President Donald Trump caused a global uproar on Thursday by announcing that the US would withdraw from the 2015 Paris Agreement to fight climate change. He also waded clumsily into the scientific debate over global warming by citing MIT scientists:
“Even if the Paris Agreement were implemented in full, with total compliance from all nations, it is estimated it would only produce a two-tenths of one degree Celsius reduction in global temperature by the year 2100,” Trump said.
“Tiny, tiny amount.”
But the scientists say he misunderstood their research: John Reilly, co-director of the MIT Joint Program on the Science and Policy of Global Change, fired back,
“If we don’t do anything, we might shoot over 5 degrees or more and that would be catastrophic.”
Picture the usual apocalyptic scenario: hurricanes, tidal waves and other natural disasters ripping through our cities as temperatures and water levels rise across the globe. But while that’s indeed likely to follow, and pretty much everyone in the scientific community agrees that inaction now would only increase the eventual price we’ll have to pay for dealing with our climate problem, there’s a lot more to that debate than meets the eye. Subtle nuances about what surviving the impending disaster might mean are often getting lost in media coverage.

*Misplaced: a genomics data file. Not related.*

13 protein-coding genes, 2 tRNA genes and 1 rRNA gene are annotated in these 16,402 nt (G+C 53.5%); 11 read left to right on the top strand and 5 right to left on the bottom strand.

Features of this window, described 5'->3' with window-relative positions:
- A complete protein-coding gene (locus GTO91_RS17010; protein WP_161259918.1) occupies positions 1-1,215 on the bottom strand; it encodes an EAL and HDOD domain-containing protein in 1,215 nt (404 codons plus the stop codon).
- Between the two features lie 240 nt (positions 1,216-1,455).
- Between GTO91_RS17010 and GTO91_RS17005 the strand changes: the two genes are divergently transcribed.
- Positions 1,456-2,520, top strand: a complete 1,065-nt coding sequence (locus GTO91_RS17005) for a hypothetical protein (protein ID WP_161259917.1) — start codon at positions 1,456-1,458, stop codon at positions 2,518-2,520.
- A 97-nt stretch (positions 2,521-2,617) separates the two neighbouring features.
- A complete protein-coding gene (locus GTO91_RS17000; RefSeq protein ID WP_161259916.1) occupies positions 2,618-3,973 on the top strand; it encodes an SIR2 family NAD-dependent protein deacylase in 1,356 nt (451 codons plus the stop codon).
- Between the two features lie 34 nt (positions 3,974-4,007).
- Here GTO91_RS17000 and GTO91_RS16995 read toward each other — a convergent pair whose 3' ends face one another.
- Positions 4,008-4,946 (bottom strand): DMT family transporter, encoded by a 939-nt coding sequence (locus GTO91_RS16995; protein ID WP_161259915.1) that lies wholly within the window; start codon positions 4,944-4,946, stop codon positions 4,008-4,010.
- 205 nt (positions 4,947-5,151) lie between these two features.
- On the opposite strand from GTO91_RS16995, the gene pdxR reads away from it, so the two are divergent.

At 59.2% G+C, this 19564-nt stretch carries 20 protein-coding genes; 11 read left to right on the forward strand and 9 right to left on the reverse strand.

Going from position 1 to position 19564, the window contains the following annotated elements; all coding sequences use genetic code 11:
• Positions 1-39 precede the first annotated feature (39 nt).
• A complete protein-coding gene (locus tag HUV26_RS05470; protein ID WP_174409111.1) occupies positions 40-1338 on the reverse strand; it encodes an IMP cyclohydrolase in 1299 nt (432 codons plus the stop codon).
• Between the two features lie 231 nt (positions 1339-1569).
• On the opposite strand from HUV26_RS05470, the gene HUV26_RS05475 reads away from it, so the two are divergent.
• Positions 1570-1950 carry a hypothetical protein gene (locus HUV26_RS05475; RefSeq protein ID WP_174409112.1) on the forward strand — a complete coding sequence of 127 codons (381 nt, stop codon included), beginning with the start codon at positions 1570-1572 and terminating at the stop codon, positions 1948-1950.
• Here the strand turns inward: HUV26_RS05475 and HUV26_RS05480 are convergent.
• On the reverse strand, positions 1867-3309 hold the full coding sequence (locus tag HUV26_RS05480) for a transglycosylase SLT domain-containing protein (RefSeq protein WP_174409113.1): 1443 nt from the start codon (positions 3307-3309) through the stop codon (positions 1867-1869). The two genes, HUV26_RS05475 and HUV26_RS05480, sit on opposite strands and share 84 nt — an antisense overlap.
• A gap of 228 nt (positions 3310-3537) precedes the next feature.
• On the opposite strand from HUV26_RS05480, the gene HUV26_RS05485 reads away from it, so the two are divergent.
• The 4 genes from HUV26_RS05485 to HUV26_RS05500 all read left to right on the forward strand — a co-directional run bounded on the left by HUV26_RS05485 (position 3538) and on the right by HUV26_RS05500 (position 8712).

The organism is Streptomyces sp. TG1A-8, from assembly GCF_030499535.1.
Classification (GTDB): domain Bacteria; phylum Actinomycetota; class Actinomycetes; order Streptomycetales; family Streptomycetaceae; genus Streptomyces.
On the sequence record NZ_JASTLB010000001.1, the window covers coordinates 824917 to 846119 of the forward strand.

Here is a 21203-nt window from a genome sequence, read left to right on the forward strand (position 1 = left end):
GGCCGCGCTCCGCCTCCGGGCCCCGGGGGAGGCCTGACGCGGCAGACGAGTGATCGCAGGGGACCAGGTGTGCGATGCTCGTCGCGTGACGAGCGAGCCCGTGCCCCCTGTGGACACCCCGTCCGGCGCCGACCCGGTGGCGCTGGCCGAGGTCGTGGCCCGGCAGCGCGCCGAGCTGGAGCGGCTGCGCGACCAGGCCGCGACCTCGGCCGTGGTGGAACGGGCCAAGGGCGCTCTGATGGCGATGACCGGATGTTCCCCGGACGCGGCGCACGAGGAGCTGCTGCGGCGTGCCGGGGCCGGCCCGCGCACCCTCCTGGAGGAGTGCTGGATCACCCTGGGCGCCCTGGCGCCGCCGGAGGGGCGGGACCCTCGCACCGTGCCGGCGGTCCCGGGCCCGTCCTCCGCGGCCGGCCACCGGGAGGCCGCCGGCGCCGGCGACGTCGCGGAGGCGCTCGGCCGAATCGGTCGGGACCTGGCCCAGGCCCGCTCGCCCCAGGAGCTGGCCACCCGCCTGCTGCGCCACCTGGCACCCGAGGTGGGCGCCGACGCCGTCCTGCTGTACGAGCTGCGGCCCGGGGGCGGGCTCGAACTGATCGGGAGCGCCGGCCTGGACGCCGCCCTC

Reilly and many others, in fact, are cautiously optimistic, saying that technology would eventually help us to achieve sustainability — something that Trump may have picked up on, disregarding key parts of the MIT study he cited.
“Unfortunately, the new administration appears to be fighting the inevitable tide of history that will eventually bring us a climate policy and clean energy revolution,” said Reilly in an interview with WhoWhatWhy prior to this latest Trump announcement.
He described a kind of cyclical pattern where, driven by greed, humanity periodically comes close to the brink, only to pull back with the help of science, technology and the wealth they bring us. He gave as an example the lack of sanitation in European cities a few hundred years ago, which brought about disastrous epidemics and was eventually resolved with the help of investments and technology.